A newly discovered species of feathered tyrannosaurus, Yutyrannus huali, grew up to 9 metres in length and weighed about 1400 kg, making it 40 times heavier than the largest previously known feathered dinosaur, Beipiaosaurus, a team of scientists has reported.
Although smaller than its more infamous relative, Tyrannosaurus rex - which came 60 million years later - it was still too big to fly.
The name of the new species means “beautiful feathered tyrant” in a combination of Latin and Mandarin. Three almost complete specimens were collected from a single quarry in Cretaceous beds in Liaoning Province, and are described by Chinese and Canadian scientists in this week’s issue of the journal Nature.
“The feathers of Yutyrannus were simple filaments,” explained Xu Xing of Beijing’s Institute of Vertebrate Paleontology and Paleoanthropology, the lead author of the study. “They were more like the fuzzy down of a modern baby chick than the stiff plumes of an adult bird.”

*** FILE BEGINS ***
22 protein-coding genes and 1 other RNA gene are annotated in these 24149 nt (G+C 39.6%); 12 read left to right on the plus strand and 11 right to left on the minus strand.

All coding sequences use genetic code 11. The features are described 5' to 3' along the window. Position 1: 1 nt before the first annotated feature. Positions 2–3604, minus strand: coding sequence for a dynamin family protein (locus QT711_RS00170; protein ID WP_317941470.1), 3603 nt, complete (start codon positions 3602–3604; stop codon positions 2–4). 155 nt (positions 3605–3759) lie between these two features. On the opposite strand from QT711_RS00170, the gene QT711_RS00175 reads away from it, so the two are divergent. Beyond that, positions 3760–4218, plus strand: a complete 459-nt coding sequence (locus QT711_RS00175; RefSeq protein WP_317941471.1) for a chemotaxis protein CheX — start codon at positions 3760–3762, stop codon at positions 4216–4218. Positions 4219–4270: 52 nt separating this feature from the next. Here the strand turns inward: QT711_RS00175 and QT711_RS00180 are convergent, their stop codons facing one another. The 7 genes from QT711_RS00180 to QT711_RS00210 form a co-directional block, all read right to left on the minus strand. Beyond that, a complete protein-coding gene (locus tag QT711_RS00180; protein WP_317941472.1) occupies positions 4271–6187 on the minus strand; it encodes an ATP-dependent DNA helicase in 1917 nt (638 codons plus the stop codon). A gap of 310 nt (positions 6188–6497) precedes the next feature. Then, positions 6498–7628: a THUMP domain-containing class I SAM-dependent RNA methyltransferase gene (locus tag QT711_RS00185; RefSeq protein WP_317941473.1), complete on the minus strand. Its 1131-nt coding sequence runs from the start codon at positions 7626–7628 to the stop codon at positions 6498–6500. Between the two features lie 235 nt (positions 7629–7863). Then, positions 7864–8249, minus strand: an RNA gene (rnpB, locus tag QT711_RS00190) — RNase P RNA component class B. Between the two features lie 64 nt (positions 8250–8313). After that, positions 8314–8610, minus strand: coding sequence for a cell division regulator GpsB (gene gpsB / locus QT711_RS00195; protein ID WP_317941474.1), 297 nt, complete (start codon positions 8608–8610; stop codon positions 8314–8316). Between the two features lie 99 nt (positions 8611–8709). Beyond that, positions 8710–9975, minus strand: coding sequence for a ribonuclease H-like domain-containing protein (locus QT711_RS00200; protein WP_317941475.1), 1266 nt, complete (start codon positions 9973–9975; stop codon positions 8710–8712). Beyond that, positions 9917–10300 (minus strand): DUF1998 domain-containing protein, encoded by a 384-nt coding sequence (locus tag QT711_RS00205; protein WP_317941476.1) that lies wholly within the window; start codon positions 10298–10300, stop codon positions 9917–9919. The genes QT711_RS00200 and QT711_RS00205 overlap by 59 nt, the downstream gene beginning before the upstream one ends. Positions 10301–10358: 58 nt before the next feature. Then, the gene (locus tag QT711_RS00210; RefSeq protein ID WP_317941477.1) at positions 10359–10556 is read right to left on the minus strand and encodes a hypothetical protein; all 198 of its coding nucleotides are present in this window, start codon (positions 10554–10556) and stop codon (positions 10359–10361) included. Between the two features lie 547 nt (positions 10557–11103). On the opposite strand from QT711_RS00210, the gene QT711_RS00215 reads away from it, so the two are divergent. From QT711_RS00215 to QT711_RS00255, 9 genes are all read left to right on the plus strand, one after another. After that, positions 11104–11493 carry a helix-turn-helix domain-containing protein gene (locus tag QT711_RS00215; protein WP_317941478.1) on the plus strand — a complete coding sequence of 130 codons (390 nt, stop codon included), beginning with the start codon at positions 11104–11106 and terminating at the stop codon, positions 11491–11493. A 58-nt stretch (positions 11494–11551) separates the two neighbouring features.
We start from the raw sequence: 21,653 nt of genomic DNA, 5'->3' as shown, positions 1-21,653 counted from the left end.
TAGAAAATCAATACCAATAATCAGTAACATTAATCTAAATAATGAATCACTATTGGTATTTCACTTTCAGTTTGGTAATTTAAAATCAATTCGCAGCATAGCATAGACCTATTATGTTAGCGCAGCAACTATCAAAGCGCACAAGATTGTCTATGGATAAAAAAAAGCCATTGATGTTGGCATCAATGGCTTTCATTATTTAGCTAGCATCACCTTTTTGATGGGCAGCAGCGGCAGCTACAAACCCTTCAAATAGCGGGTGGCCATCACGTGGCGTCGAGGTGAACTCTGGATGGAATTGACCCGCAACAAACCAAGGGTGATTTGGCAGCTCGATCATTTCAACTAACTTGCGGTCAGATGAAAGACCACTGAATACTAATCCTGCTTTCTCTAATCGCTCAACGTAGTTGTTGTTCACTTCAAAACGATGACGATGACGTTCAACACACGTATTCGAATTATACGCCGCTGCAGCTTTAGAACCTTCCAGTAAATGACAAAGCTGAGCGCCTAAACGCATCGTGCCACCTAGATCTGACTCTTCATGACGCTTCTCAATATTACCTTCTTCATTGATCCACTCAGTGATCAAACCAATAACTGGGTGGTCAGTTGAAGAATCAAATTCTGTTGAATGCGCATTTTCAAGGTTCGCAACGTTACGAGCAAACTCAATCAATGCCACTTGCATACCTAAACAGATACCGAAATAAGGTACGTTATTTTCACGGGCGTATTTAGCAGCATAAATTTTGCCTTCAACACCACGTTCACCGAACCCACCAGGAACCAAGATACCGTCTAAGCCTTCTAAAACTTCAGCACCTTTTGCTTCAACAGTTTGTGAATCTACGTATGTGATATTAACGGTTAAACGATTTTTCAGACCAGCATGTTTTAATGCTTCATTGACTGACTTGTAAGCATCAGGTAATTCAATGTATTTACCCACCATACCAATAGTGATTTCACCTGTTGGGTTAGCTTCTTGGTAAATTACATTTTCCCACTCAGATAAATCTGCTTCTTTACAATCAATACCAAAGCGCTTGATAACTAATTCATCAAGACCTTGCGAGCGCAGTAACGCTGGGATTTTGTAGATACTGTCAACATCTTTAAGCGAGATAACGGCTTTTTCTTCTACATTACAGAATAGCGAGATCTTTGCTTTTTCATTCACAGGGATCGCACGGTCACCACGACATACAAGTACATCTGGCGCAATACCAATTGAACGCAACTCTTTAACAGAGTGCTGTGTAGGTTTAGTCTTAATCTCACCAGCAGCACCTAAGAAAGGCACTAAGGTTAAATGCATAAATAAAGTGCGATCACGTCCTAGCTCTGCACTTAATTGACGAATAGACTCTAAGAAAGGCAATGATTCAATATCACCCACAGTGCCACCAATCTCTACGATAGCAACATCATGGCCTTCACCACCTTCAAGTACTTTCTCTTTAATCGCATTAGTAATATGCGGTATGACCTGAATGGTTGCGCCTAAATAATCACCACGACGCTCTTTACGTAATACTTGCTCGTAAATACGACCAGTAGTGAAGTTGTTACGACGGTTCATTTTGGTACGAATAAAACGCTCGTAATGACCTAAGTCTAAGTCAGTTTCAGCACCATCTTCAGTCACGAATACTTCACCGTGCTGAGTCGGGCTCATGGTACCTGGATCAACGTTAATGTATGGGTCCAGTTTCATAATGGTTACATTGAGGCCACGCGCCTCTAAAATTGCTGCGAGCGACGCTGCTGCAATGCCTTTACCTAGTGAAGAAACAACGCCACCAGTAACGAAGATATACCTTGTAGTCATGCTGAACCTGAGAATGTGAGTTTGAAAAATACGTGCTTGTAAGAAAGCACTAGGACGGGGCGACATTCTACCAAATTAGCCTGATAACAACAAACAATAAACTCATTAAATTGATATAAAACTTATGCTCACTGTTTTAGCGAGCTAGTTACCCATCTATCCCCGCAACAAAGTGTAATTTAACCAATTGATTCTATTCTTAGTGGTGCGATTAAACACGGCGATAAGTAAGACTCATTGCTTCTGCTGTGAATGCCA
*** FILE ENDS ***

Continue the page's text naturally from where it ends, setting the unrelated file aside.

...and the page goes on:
The large size of Yutyrannus and the downy structure of its feathers would have made flight an impossibility, but the feathers may have had another important function – insulation.
“The idea that primitive feathers could have been for insulation rather than flight has been around for a long time,” said Corwin Sullivan, a Canadian palaeontologist involved in the study. “However, large-bodied animals typically can retain heat quite easily, and actually have more of a potential problem with overheating. That makes Yutyrannus, which is large and downright shaggy, a bit of a surprise,” Dr Sullivan said.
While the Cretaceous Period was generally very warm, Yutyrannus lived during the middle part of the Early Cretaceous, when temperatures are thought to have been somewhat cooler.
The gigantic Tyrannosaurus rex and its closest relatives, by contrast, lived in the warm conditions of the Late Cretaceous. Isolated patches of preserved skin from these animals show scales, not feathers, but the possibility that even they were partly feathered cannot be ruled out.
“Yutyrannus dramatically increases the size range of dinosaurs for which we have definite evidence of feathers,” Professor Xu said. “It’s possible that feathers were much more widespread, at least among the meat-eating dinosaurs, than most scientists would have guessed even a few years ago.”